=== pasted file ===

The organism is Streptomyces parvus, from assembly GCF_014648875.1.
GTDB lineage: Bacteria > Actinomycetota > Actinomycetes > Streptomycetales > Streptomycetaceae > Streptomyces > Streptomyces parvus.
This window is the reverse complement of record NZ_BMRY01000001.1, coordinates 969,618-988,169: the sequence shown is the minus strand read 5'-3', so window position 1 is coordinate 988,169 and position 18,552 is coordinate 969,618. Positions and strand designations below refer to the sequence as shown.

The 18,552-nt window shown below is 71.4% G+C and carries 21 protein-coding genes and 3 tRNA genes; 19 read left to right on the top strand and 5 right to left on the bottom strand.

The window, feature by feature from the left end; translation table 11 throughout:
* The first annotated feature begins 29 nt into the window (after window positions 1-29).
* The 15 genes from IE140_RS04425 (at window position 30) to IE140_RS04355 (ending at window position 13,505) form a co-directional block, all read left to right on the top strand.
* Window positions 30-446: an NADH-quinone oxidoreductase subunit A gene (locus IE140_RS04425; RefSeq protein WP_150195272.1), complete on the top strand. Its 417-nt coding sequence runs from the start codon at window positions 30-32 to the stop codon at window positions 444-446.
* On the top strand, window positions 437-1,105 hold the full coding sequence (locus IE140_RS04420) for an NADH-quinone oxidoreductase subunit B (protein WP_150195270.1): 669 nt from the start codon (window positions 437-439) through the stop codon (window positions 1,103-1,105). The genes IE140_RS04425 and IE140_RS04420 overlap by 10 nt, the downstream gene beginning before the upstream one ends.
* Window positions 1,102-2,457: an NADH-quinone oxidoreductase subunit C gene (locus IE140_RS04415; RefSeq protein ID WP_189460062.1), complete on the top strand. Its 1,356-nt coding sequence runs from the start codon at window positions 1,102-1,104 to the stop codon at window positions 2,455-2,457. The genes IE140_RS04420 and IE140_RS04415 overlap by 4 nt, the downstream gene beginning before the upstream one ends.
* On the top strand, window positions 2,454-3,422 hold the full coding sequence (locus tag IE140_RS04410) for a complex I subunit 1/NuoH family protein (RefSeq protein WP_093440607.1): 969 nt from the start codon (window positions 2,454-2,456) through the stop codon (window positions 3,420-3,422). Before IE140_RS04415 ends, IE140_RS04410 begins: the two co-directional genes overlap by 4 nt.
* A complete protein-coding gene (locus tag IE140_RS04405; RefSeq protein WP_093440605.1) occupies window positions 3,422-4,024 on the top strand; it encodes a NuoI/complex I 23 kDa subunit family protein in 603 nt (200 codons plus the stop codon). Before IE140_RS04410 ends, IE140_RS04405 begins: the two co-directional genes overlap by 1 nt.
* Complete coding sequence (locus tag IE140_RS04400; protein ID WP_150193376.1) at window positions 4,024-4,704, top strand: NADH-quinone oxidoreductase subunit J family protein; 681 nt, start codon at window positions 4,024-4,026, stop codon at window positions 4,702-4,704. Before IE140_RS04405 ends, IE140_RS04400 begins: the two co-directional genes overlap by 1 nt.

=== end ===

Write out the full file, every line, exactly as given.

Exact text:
The organism is Streptomyces parvus, from assembly GCF_014648875.1.
GTDB lineage: Bacteria > Actinomycetota > Actinomycetes > Streptomycetales > Streptomycetaceae > Streptomyces > Streptomyces parvus.
This window is the reverse complement of record NZ_BMRY01000001.1, coordinates 969,618-988,169: the sequence shown is the minus strand read 5'-3', so window position 1 is coordinate 988,169 and position 18,552 is coordinate 969,618. Positions and strand designations below refer to the sequence as shown.

The 18,552-nt window shown below is 71.4% G+C and carries 21 protein-coding genes and 3 tRNA genes; 19 read left to right on the top strand and 5 right to left on the bottom strand.

The window, feature by feature from the left end; translation table 11 throughout:
* The first annotated feature begins 29 nt into the window (after window positions 1-29).
* The 15 genes from IE140_RS04425 (at window position 30) to IE140_RS04355 (ending at window position 13,505) form a co-directional block, all read left to right on the top strand.
* Window positions 30-446: an NADH-quinone oxidoreductase subunit A gene (locus IE140_RS04425; RefSeq protein WP_150195272.1), complete on the top strand. Its 417-nt coding sequence runs from the start codon at window positions 30-32 to the stop codon at window positions 444-446.
* On the top strand, window positions 437-1,105 hold the full coding sequence (locus IE140_RS04420) for an NADH-quinone oxidoreductase subunit B (protein WP_150195270.1): 669 nt from the start codon (window positions 437-439) through the stop codon (window positions 1,103-1,105). The genes IE140_RS04425 and IE140_RS04420 overlap by 10 nt, the downstream gene beginning before the upstream one ends.
* Window positions 1,102-2,457: an NADH-quinone oxidoreductase subunit C gene (locus IE140_RS04415; RefSeq protein ID WP_189460062.1), complete on the top strand. Its 1,356-nt coding sequence runs from the start codon at window positions 1,102-1,104 to the stop codon at window positions 2,455-2,457. The genes IE140_RS04420 and IE140_RS04415 overlap by 4 nt, the downstream gene beginning before the upstream one ends.
* On the top strand, window positions 2,454-3,422 hold the full coding sequence (locus tag IE140_RS04410) for a complex I subunit 1/NuoH family protein (RefSeq protein WP_093440607.1): 969 nt from the start codon (window positions 2,454-2,456) through the stop codon (window positions 3,420-3,422). Before IE140_RS04415 ends, IE140_RS04410 begins: the two co-directional genes overlap by 4 nt.
* A complete protein-coding gene (locus tag IE140_RS04405; RefSeq protein WP_093440605.1) occupies window positions 3,422-4,024 on the top strand; it encodes a NuoI/complex I 23 kDa subunit family protein in 603 nt (200 codons plus the stop codon). Before IE140_RS04410 ends, IE140_RS04405 begins: the two co-directional genes overlap by 1 nt.
* Complete coding sequence (locus tag IE140_RS04400; protein ID WP_150193376.1) at window positions 4,024-4,704, top strand: NADH-quinone oxidoreductase subunit J family protein; 681 nt, start codon at window positions 4,024-4,026, stop codon at window positions 4,702-4,704. Before IE140_RS04405 ends, IE140_RS04400 begins: the two co-directional genes overlap by 1 nt.